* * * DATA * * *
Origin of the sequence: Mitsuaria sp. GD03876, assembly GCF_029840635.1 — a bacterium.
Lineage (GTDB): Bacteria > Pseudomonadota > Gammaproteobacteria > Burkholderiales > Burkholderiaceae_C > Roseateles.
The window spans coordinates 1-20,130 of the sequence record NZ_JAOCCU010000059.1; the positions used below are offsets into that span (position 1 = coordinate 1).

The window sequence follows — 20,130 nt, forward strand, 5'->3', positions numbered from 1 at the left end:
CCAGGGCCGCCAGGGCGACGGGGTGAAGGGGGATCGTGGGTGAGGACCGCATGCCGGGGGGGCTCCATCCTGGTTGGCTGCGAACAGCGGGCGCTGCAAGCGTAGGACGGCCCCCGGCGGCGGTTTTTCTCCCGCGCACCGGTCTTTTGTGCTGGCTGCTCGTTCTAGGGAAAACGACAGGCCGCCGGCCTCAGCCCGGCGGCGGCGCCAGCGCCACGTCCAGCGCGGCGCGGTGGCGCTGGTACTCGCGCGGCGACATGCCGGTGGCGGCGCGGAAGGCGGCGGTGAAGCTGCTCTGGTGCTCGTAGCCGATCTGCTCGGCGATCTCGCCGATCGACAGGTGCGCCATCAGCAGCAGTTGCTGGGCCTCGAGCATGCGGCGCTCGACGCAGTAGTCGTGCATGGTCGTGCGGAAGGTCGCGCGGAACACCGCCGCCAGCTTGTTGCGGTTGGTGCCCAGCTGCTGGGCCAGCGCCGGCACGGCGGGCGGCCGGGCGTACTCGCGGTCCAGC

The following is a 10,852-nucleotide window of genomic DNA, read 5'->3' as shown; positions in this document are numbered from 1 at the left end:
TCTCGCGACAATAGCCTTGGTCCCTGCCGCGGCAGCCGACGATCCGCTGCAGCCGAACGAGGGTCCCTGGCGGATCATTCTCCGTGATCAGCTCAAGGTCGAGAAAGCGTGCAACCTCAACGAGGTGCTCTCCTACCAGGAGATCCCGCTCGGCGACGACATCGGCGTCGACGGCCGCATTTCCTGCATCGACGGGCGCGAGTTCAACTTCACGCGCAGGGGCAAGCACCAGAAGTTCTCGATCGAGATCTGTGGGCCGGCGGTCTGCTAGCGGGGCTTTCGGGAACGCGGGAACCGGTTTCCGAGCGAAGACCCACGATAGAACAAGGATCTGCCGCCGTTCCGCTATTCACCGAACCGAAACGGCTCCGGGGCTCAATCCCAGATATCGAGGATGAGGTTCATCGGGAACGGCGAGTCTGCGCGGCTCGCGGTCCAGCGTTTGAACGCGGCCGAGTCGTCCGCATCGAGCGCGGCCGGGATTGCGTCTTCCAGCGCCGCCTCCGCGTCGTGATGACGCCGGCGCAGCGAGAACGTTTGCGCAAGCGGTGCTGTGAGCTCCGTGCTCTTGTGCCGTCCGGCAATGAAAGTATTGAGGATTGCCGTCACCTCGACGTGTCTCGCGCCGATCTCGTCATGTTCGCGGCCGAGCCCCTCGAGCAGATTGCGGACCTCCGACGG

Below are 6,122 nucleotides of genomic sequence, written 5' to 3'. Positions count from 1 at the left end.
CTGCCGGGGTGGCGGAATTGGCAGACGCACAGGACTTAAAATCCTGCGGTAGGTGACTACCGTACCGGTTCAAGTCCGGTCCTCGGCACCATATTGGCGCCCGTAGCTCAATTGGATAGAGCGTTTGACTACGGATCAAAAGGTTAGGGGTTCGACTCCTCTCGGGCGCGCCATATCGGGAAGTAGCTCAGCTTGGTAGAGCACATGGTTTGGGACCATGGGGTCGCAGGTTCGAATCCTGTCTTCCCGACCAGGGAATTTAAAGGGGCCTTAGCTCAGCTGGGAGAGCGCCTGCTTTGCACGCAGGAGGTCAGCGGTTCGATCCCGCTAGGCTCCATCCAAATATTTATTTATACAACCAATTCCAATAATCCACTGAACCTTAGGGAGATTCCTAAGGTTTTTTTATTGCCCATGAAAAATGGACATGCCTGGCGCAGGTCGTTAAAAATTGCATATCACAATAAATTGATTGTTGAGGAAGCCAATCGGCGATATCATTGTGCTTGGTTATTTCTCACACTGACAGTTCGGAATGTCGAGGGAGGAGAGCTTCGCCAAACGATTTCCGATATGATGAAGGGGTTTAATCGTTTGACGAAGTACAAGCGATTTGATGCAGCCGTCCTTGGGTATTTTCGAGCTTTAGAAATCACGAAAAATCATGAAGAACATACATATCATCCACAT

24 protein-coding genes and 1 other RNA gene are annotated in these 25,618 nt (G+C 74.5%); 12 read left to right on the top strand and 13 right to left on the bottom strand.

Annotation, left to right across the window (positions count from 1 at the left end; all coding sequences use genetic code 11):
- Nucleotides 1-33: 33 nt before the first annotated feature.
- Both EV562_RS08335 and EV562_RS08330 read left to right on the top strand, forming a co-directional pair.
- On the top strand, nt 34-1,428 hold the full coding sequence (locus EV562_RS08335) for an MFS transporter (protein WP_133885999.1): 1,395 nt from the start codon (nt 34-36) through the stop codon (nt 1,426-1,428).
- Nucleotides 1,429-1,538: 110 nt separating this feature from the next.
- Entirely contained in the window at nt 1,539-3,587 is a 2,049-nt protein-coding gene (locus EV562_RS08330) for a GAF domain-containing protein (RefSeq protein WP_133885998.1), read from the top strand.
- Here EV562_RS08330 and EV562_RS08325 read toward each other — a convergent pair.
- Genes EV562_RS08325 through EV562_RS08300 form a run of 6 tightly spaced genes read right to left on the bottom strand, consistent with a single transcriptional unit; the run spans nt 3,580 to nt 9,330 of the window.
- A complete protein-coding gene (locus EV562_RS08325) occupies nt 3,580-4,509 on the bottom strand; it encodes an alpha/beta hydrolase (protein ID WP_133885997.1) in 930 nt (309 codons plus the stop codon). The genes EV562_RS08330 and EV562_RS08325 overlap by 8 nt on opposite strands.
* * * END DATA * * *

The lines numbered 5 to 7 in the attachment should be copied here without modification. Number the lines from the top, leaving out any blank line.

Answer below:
CCAGGGCCGCCAGGGCGACGGGGTGAAGGGGGATCGTGGGTGAGGACCGCATGCCGGGGGGGCTCCATCCTGGTTGGCTGCGAACAGCGGGCGCTGCAAGCGTAGGACGGCCCCCGGCGGCGGTTTTTCTCCCGCGCACCGGTCTTTTGTGCTGGCTGCTCGTTCTAGGGAAAACGACAGGCCGCCGGCCTCAGCCCGGCGGCGGCGCCAGCGCCACGTCCAGCGCGGCGCGGTGGCGCTGGTACTCGCGCGGCGACATGCCGGTGGCGGCGCGGAAGGCGGCGGTGAAGCTGCTCTGGTGCTCGTAGCCGATCTGCTCGGCGATCTCGCCGATCGACAGGTGCGCCATCAGCAGCAGTTGCTGGGCCTCGAGCATGCGGCGCTCGACGCAGTAGTCGTGCATGGTCGTGCGGAAGGTCGCGCGGAACACCGCCGCCAGCTTGTTGCGGTTGGTGCCCAGCTGCTGGGCCAGCGCCGGCACGGCGGGCGGCCGGGCGTACTCGCGGTCCAGC

The following is a 10,852-nucleotide window of genomic DNA, read 5'->3' as shown; positions in this document are numbered from 1 at the left end:
TCTCGCGACAATAGCCTTGGTCCCTGCCGCGGCAGCCGACGATCCGCTGCAGCCGAACGAGGGTCCCTGGCGGATCATTCTCCGTGATCAGCTCAAGGTCGAGAAAGCGTGCAACCTCAACGAGGTGCTCTCCTACCAGGAGATCCCGCTCGGCGACGACATCGGCGTCGACGGCCGCATTTCCTGCATCGACGGGCGCGAGTTCAACTTCACGCGCAGGGGCAAGCACCAGAAGTTCTCGATCGAGATCTGTGGGCCGGCGGTCTGCTAGCGGGGCTTTCGGGAACGCGGGAACCGGTTTCCGAGCGAAGACCCACGATAGAACAAGGATCTGCCGCCGTTCCGCTATTCACCGAACCGAAACGGCTCCGGGGCTCAATCCCAGATATCGAGGATGAGGTTCATCGGGAACGGCGAGTCTGCGCGGCTCGCGGTCCAGCGTTTGAACGCGGCCGAGTCGTCCGCATCGAGCGCGGCCGGGATTGCGTCTTCCAGCGCCGCCTCCGCGTCGTGATGACGCCGGCGCAGCGAGAACGTTTGCGCAAGCGGTGCTGTGAGCTCCGTGCTCTTGTGCCGTCCGGCAATGAAAGTATTGAGGATTGCCGTCACCTCGACGTGTCTCGCGCCGATCTCGTCATGTTCGCGGCCGAGCCCCTCGAGCAGATTGCGGACCTCCGACGG